Grand Forks, British Columbia, isn’t well known for its rock climbing but local Bill Sperling is changing that with his new guidebook. Just don’t call it a guidebook.
The first thing you notice when you scroll through the 24-page “Grand Forks Climbing” document is the qualifier on the cover that reads “not a guidebook!” Author and local route developer Bill Sperling put it there to clarify that this is a “compilation of existing crag beta made over the years. The only guarantee is that it is full of inaccuracies.” Despite this warning, he’s done a damn good guidebook…uh…not guide. People have been climbing around GF since the ’70s but Sperling’s effort is the first time anyone has tried to write it all down. It’s also the first time anyone’s really committed themselves to intensive route developing in the West Kootenay city: if the guide is to be believed, Sperling is responsible for the majority of the routes there. We caught up with him to ask about the scene in GF and why there are so many routes on old bridges.
Hey Bill. Congrats on the not-guidebook. How long have you been living in Grand Forks?
I moved here in 2017 from Nelson. Before that I was I was bouncing around the interior for a few years.
What was the state of the climbing scene there when you arrived?
There were only a few local climbers and many of the climbing areas had disappeared into the lichen and moss. The majority of the existing climbs were old school, scary, dirty, mixed-pro adventure climbs. There were very few safe, low commitment cragging routes that you could do after work.
What have you done since?
Myself and a few others added a bunch of new routes and a few new crags with a focus on safe, easily accessible cragging routes. Since we don’t have a climbing gym we needed lots of routes to climb after work with short approaches that could get us pumped out of our minds in a few hours.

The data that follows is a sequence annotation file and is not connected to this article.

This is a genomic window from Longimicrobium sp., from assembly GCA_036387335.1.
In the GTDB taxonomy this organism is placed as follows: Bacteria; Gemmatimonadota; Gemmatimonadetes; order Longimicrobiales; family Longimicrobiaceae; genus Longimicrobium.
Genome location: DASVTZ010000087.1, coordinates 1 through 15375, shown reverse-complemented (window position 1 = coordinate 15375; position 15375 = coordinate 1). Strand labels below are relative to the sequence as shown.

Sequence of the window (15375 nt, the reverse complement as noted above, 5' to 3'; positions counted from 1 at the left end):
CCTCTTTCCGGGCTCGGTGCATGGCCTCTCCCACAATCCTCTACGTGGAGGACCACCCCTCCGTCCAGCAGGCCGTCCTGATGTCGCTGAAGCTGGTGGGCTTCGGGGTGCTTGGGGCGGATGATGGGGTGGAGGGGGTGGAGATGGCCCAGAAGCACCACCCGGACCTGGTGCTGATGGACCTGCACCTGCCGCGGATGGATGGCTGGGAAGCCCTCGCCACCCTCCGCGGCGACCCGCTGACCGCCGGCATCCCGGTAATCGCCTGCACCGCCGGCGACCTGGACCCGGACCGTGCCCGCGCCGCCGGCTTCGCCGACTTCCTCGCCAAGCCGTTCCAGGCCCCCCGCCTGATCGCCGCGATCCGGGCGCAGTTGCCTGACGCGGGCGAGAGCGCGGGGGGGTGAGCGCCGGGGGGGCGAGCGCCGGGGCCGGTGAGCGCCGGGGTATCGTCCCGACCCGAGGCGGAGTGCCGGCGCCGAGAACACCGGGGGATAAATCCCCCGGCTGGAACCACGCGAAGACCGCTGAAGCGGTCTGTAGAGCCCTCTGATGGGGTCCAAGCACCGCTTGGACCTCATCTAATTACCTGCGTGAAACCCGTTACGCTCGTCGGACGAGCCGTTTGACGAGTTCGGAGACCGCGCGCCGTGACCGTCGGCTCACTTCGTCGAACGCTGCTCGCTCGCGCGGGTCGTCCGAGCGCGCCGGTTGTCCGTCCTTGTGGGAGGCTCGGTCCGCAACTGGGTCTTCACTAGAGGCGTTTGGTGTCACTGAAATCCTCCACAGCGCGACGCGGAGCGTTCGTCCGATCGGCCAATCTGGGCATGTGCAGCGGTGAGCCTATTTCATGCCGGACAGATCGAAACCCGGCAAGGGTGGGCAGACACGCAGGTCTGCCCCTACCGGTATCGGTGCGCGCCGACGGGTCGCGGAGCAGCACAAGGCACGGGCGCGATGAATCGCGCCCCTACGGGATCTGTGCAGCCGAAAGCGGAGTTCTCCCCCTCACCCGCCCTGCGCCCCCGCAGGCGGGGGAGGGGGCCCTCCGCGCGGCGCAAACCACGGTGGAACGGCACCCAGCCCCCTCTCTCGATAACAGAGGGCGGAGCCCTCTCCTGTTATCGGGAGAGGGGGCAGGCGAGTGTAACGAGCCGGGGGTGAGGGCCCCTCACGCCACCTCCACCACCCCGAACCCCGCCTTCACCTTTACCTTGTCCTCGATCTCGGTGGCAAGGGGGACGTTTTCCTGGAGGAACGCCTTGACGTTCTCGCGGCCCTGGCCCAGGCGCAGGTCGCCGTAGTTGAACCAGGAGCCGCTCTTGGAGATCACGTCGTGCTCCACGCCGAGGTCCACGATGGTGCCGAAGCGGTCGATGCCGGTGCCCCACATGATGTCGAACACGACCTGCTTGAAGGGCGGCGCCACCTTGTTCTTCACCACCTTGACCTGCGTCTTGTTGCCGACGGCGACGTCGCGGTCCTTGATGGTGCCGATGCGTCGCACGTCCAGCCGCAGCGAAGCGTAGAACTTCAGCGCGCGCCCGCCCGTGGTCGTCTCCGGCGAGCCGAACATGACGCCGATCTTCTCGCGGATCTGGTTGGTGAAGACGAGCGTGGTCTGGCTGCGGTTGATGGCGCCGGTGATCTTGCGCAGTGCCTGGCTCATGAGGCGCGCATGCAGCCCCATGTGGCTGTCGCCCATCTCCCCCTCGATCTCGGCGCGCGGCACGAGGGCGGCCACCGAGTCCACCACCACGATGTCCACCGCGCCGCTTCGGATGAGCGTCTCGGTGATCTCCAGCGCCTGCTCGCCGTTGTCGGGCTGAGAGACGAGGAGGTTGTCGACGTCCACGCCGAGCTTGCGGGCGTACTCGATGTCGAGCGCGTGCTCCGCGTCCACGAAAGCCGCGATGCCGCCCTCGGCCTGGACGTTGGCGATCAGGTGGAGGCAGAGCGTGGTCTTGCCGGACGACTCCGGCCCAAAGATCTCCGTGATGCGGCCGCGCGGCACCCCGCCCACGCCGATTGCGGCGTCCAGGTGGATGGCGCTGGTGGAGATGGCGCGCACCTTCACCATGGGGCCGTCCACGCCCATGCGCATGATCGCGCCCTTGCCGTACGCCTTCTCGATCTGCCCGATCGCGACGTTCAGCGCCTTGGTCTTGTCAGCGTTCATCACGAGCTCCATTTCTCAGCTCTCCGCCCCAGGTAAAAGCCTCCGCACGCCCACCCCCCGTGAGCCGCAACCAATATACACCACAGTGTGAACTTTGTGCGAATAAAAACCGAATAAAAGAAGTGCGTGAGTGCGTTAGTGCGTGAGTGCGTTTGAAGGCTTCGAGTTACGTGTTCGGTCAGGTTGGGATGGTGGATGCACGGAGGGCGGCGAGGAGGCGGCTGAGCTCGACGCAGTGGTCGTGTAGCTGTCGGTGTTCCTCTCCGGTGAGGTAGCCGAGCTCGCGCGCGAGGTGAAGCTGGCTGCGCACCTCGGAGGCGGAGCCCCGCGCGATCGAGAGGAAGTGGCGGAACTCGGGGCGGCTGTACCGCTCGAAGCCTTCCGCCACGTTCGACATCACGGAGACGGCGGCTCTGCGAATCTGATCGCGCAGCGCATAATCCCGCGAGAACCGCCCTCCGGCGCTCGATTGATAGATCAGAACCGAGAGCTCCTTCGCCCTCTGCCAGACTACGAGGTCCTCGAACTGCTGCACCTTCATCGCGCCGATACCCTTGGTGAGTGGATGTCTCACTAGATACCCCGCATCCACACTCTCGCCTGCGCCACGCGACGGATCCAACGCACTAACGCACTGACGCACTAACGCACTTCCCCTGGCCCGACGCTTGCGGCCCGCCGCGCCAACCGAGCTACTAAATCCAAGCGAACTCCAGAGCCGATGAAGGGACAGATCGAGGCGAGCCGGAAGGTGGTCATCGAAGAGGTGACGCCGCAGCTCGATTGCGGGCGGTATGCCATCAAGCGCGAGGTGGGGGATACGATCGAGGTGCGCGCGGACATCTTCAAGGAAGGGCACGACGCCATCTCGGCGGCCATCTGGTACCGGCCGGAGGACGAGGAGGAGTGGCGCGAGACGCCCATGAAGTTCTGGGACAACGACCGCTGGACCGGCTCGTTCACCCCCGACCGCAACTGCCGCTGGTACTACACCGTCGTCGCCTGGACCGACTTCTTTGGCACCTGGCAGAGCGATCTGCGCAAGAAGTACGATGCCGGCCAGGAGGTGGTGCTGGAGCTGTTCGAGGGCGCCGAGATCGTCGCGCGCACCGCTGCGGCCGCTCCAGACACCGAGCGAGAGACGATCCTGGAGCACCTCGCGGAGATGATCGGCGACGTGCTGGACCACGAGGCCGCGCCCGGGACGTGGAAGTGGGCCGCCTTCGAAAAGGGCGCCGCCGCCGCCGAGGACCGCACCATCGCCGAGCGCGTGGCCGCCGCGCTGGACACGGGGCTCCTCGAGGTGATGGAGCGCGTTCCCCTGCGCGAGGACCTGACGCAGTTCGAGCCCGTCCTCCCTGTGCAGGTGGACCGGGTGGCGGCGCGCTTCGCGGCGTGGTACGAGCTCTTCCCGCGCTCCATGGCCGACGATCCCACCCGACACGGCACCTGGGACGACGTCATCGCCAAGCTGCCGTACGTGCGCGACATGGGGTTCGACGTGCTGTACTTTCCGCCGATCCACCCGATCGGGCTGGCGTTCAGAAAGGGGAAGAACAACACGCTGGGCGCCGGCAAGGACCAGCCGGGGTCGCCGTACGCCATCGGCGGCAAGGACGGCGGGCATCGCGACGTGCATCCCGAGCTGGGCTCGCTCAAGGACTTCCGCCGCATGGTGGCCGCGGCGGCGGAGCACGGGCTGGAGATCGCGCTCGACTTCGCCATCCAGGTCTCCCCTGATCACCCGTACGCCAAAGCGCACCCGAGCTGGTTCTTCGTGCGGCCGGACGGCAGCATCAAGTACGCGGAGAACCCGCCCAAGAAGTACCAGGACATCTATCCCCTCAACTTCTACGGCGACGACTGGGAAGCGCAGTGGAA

What’s your favourite wall/route?
Oryx and Crake at Cascade Gorge is probably my favourite route in the area. I just wish it were longer! Its a short but quite overhanging jug haul.
What’s your least favourite?
That depends on the day. Sometimes a dirty, scary, character building beat down is exactly what you need. Luckily there are plenty of them to chose from.
What’s with the bolted bridges and structures?
They’re stacked granite blocks, so they actually climb quite well! The Granby Dam and the Cascade Gorge bridge had a few older bolted routes on them when I moved here. I was skeptical at first but they’re a lot of fun in an odd, thin, techy style like nothing else. Try them and you’ll be converted!
What do you predict for the future of climbing in Grand Forks?
There’s a wild amount of potential in GF for new routes. The increased popularity of climbing had mainly missed GF because it had so few low-commitment climbs and sport crags in particular. In this day and age people don’t seem as interested in scruffy adventure climbs. I’m hoping that having a lot of moderate, user friendly crags will increase the number of climbers. I’m not worried at all about Grand Forks climbing getting too crowded because there is so much untapped potential that it would take dozens of climbers decades to put up just the low-hanging fruit.
How did the season in GF play out this year given the border closure and various other restrictions?